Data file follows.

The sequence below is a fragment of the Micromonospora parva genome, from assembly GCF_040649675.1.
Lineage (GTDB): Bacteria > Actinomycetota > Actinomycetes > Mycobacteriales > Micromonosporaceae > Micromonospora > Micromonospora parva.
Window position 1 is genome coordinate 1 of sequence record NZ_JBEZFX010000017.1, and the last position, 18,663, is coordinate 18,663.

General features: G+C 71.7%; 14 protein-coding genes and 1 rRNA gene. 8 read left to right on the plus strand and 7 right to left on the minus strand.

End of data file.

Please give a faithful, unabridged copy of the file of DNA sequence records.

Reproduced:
The sequence below is a fragment of the Micromonospora parva genome, from assembly GCF_040649675.1.
Lineage (GTDB): Bacteria > Actinomycetota > Actinomycetes > Mycobacteriales > Micromonosporaceae > Micromonospora > Micromonospora parva.
Window position 1 is genome coordinate 1 of sequence record NZ_JBEZFX010000017.1, and the last position, 18,663, is coordinate 18,663.

General features: G+C 71.7%; 14 protein-coding genes and 1 rRNA gene. 8 read left to right on the plus strand and 7 right to left on the minus strand.